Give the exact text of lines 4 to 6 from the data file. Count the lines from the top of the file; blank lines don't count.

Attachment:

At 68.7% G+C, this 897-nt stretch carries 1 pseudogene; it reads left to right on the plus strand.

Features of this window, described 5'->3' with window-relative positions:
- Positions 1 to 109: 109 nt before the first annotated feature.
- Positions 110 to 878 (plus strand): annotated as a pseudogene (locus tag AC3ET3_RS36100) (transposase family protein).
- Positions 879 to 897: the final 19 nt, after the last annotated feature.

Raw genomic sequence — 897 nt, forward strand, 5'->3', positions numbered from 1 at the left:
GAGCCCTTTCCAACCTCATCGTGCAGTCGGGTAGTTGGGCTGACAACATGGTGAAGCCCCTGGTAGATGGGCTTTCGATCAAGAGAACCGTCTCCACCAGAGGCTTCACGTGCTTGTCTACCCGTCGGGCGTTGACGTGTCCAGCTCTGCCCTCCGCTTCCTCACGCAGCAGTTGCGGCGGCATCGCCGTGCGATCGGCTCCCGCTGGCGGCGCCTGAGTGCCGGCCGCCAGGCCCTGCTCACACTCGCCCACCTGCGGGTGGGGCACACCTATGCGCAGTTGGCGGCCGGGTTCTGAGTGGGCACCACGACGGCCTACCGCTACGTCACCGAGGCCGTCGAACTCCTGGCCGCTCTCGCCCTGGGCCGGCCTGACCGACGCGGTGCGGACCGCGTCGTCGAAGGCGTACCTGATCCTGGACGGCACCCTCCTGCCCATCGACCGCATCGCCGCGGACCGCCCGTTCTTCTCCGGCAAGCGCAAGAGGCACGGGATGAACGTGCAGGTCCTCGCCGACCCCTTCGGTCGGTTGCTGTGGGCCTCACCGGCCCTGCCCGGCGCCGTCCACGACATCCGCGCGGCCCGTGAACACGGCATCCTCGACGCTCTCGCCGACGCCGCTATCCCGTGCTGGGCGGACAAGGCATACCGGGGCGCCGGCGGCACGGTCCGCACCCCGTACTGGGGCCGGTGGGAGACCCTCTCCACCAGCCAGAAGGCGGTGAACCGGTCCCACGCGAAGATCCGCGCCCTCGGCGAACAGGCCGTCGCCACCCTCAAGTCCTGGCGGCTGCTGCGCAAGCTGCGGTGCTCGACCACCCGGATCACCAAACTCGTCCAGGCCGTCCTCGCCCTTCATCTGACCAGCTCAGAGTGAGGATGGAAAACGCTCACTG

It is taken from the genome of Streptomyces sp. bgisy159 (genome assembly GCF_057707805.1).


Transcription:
- Positions 110 to 878 (plus strand): annotated as a pseudogene (locus tag AC3ET3_RS36100) (transposase family protein).
- Positions 879 to 897: the final 19 nt, after the last annotated feature.

Raw genomic sequence — 897 nt, forward strand, 5'->3', positions numbered from 1 at the left: